Giving Up the Only Thing We Truly Own
It must have been awful for Charlie to endure Wonka’s angry scolding. He knows he messed up and that he can’t offer any defense for his actions. But he can say just two words and do one small thing that speaks more eloquently than any longwinded speech he could have given. He walks right up next to Wonka, who has his face turned away from him buried in a pile of papers, and he says, “Mr. Wonka…” before putting the Everlasting Gobstopper he received from Wonka onto his desk. He could have tried to use it to take revenge on Wonka and get enough money to finally bring his family out of poverty. But even if he had succeeded in getting the money, it wouldn’t make him happy because he would know with every purchase the terrible, evil price he had paid to get it. It turned out to be the right choice because Wonka immediately tells Charlie he has won after all.
That was Charlie’s Abraham and Isaac moment. When God saw that Abraham valued Isaac above any other possession God had given him, He tested Abraham’s obedience by commanding him to sacrifice his son. Abraham was obedient and put his son onto an altar, but an angel stopped him before he actually performed the sacrifice. Because of that willingness to give up what was most precious to him on Earth, Abraham earned an eternal, heavenly reward. A wise prophet once said, “You will have all kinds of trials to pass through. And it is quite as necessary for you to be tried as it was for Abraham and other men of God, and God will feel after you, and He will take hold of you and wrench your very heart strings, and if you cannot stand it you will not be fit for an inheritance in the Celestial Kingdom of God.”
You could argue that Charlie wasn’t giving anything special to Wonka because he was simply returning the exact gift Wonka had given him. Much like how God had blessed Abraham with a son. When He asked Abraham to return his son, on the surface it appears that He wasn’t demanding anything that wasn’t already His. But there is something much more precious than the sacrifice of a piece of candy or even a life. Charlie and Abraham both sacrificed their wills. Even though Charlie wanted to obtain a lifetime supply of chocolate and plenty of comforts for his family, he was willing to give it up because he is a good boy. Just as Abraham let his will be swallowed up in the will of the Father. One thing God doesn’t own is our free will. We are free to choose right or wrong, and that is the one gift we can give to God that means more than any worldly treasure because it’s the one thing we uniquely own that didn’t come from anyone.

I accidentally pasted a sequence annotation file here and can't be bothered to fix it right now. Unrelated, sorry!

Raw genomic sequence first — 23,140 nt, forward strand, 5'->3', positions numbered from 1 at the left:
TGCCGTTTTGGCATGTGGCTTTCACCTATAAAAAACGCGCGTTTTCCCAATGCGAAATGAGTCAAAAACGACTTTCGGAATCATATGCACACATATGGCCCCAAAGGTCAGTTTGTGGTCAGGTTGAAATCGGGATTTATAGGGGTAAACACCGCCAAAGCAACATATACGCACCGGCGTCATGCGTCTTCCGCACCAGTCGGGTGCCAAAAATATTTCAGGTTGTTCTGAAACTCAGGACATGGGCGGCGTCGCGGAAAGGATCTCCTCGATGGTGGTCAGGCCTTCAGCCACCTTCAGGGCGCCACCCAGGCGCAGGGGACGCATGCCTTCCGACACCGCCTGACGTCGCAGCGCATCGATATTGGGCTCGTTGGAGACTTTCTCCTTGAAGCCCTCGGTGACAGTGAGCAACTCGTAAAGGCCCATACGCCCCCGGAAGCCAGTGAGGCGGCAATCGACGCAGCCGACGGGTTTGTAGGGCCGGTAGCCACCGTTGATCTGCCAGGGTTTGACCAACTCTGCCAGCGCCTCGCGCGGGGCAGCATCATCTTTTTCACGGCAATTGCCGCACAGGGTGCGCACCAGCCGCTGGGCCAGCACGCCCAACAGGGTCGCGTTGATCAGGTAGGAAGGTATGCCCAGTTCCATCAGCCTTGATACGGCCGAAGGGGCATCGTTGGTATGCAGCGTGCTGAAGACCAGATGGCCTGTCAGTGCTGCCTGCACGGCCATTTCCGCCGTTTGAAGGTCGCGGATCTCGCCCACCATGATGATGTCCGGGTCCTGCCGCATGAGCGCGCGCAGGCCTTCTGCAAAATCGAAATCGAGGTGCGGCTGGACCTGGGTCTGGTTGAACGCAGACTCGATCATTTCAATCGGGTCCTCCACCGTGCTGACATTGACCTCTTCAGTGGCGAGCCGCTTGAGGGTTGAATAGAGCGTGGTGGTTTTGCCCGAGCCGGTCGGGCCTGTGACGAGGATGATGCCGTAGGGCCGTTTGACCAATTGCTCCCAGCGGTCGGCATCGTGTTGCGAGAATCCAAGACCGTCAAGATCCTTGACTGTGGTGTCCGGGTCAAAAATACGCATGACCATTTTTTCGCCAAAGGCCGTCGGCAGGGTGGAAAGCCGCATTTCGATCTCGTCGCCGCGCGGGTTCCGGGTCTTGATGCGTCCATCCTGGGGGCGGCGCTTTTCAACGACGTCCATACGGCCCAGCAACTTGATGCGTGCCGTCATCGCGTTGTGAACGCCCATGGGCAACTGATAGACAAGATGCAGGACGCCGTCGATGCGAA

Happily Ever After
To return to the irresistible urge I mentioned at the start, you can probably see I found myself writing about Willy Wonka and the Chocolate Factory as an allegory for God wanting to give good, virtuous people all that He’s worked to create. Charlie makes mistakes and is tempted, but he wins by being willing to give up the thing he wanted most in order to atone for his mistake. In the end, he’s lifted up in the Great Glass Wonkavator high above his town, and all his dreams come true. Wonka’s final words in the film seem to start as a warning about pride and ego, but they end as a whimsical fairytale that rewards good behavior. You see, if one has a good heart and has Christlike love for others, he won’t be destroyed by receiving everything he ever wanted; he’ll live happily ever after. I hope every one of us will. I hope that the more blessings we receive, the humbler and kinder we’ll be so that one day we will be deemed worthy to receive all that God wants to give us.
This is the Deja Reviewer bidding you farewell until we meet again.